UPDATE: I want to make clear that this effort by Chipotle was part of their Adventuritto game and some of the tweets were part of that puzzle. It is interesting to see the change in quotes from their PR team. In the ABC News piece Chris Arnold from Chipotle stated “We did it to get more people talking about that short string of posts.” The Washington Post reported “the company never intended to upset people and denied that the fake hack was simply a ploy to grab followers. “We apologize if anyone felt misled by this or didn’t like how the promotion was handled,” Arnold said. The messages, he said, were meant to be clues for the company’s “Adventurrito” treasure hunt promotion, in honor of its 20th anniversary.” Which was a clearer response. As some have pointed out this was intended for their community playing the game. The challenge to the effort is Twitter is very public and cautious about hacks (okay some are not cautious but find them funny). When they tweeted that they had problems with the account, alarms went off throughout the Twitter community and beyond. Kyle Flattery wrote a post going more in depth on the security challenge, and I have heard from many others on that topic. You can read more on his blog. This game has created some challenges for Chipotle from the start, including the need to change the rules early on because of potential manipulation. I certainly love the brand and what they historically have stood for, especially their stance on GMO’s. I think they were off the mark here, but of course I will continue to support them.

How Brands Shouldn’t Handle a Tragedy on Social Media

Posted on : 16-04-2013 | By : Frank Eliason | In : Brands, Marketing, Social Media

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This post originally appeared on LinkedIn as part of their influencer program on April 16, 2013.  To see the original post click here.

Events in Boston have been heart wrenching to all of us. I for one have been glued to coverage as the events unwind, not unlike similar tragic events in the past. I always take solace in the extraordinary ways people come to the aid of those in need. These individuals restore faith in humanity after such an unhuman act. I would like to express my gratitude to the first responders who go toward the danger to aid others. These are the heroes in this world and we do not celebrate them enough. I offer my deepest condolences to the family who have been impacted by this tragic event, and to the city of Boston.

In the business world we tend to be numb to the world around us and strive to focus on what is important to us. Our business. This becomes so evident in social media the way many companies continue to try to push out their messages, even during times of human tragedy.

There is very little evidence that companies who take this approach respect or even understand they are part of community. I know it is difficult sometimes to know when to pull back or not, so I wanted to open the conversation here, especially in the wake of these events. David Armano has written a good guide after the events at Sandy Hook, and I recommend that you keep that handy.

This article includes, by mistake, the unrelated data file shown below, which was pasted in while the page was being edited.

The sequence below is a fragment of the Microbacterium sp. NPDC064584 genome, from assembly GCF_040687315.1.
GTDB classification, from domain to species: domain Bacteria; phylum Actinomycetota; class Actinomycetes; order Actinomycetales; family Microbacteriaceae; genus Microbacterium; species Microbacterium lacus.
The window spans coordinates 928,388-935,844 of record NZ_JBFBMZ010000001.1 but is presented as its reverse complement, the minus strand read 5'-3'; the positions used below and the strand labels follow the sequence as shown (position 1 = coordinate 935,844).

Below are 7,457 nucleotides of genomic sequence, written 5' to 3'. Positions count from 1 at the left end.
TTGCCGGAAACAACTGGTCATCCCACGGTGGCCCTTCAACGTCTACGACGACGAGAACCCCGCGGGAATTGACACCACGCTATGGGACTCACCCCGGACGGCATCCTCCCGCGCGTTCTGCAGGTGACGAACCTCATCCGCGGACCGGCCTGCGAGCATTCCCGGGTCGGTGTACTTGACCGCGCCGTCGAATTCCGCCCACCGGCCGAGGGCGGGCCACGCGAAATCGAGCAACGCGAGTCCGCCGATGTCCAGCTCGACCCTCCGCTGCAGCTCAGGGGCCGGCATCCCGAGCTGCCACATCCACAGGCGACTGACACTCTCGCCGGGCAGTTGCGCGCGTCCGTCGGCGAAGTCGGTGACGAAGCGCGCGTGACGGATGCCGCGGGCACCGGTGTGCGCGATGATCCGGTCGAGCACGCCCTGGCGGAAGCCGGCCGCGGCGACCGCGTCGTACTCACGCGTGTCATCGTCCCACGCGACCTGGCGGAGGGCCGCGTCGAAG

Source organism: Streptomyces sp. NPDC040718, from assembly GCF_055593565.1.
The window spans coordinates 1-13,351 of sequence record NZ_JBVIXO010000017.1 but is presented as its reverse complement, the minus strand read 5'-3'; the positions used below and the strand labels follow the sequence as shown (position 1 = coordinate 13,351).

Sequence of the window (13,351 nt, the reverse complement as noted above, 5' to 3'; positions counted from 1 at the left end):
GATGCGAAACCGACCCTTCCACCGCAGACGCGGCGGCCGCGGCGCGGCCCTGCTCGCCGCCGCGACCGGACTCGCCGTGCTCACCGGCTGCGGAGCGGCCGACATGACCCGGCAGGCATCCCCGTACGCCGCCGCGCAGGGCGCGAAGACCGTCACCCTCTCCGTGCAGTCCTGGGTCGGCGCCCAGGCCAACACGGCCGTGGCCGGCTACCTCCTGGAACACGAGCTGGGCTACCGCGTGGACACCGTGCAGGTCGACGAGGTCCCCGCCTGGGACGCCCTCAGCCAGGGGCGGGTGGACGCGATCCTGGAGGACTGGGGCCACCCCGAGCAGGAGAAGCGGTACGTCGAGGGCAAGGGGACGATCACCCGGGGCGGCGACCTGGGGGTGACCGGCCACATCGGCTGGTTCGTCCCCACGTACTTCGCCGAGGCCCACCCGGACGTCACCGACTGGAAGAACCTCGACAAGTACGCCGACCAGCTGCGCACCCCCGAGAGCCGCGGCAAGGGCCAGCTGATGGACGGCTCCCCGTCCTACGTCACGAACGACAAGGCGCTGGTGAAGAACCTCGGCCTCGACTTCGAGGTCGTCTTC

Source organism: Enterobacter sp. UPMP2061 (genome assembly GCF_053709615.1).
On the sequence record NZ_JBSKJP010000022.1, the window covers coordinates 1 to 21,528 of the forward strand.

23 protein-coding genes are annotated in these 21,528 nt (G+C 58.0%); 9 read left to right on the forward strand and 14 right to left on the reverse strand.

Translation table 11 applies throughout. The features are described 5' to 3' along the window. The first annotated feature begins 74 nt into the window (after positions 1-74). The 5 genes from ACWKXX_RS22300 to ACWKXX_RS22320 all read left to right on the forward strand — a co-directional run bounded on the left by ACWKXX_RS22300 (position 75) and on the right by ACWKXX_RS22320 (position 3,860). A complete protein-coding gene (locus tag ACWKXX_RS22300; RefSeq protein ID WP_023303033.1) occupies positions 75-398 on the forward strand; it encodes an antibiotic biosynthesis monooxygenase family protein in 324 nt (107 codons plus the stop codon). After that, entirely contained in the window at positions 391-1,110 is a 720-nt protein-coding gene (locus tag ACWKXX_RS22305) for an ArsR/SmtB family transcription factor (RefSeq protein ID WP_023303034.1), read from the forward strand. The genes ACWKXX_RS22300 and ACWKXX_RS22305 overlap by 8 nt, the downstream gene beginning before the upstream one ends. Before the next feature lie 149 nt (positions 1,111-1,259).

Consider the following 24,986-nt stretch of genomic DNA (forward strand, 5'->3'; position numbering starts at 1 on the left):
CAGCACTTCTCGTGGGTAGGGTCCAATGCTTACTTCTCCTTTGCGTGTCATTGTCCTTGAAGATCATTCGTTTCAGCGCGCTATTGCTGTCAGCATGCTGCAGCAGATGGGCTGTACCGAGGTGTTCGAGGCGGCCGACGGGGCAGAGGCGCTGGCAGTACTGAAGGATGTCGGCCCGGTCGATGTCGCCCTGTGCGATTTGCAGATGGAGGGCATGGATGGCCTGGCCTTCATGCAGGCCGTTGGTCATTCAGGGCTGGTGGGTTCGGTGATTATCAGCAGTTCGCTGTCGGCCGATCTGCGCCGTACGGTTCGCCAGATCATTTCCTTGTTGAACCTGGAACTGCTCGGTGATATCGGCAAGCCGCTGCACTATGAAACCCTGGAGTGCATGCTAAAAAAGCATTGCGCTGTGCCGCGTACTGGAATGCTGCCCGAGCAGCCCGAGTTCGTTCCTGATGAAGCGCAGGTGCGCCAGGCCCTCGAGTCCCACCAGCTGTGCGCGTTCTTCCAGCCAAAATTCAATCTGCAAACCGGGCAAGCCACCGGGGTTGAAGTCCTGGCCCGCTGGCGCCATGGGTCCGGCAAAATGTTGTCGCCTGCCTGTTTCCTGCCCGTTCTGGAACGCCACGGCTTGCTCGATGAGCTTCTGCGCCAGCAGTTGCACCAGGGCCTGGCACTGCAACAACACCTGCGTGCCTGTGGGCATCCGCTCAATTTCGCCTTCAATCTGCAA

As I watched the events unfold yesterday, I followed discussions on Twitter and Facebook, as well as a variety of news sources. The challenge is these discussions were often broken up by social media ads touting how great these companies are. It seemed very inappropriate based on what was on my mind at the time. It became a real turn off to those brands.

As I was discussing this with some friends, some pushed back saying “bad events happen all over the world every day; where do you draw the line?” It is a valid comment and worthy of conversation. In my view you have to know your community on the social networking site.

Many businesses may have an international audience and they may not be following events in Boston as closely, so they may not care about the content you are sharing. At some point they may have a different event that does impact them deeply, and it is important for you to identify that as well. Always remember you are an invited guest within these social networks, and they can easily shut you out from the community, even with paid content. Unfortunately, I think brands have forgotten that over the years, and instead of serving the community they show how self serving they really are.

As we return to normal and you start posting content after a tragic event, it is also important to respect the minds of your audience. They may be more open to your posts, they still want to see your sensitive side regarding the recent event.

Earlier today Epicurious posted Tweets regarding Boston. The one started off perfect “Boston, our hearts are with you…” but then it went on to post a recipe for Cinnamon Scented Breakfast Quinoa. If this company thought about the mindset of their community, they would realize that they may see this as trying to capitalize on the tragedy instead of offering value to the community.

In the early days of social media, this was easy for us. First of all we knew the people behind every one of the businesses. We did not have automated tweets or scheduled posts. It was all about human interaction and touch. In some ways social has always been about this but for some reason we often forget that. During these tragic events, always think about that, and what is important to you. It will help guide you in making the best decision for your brand.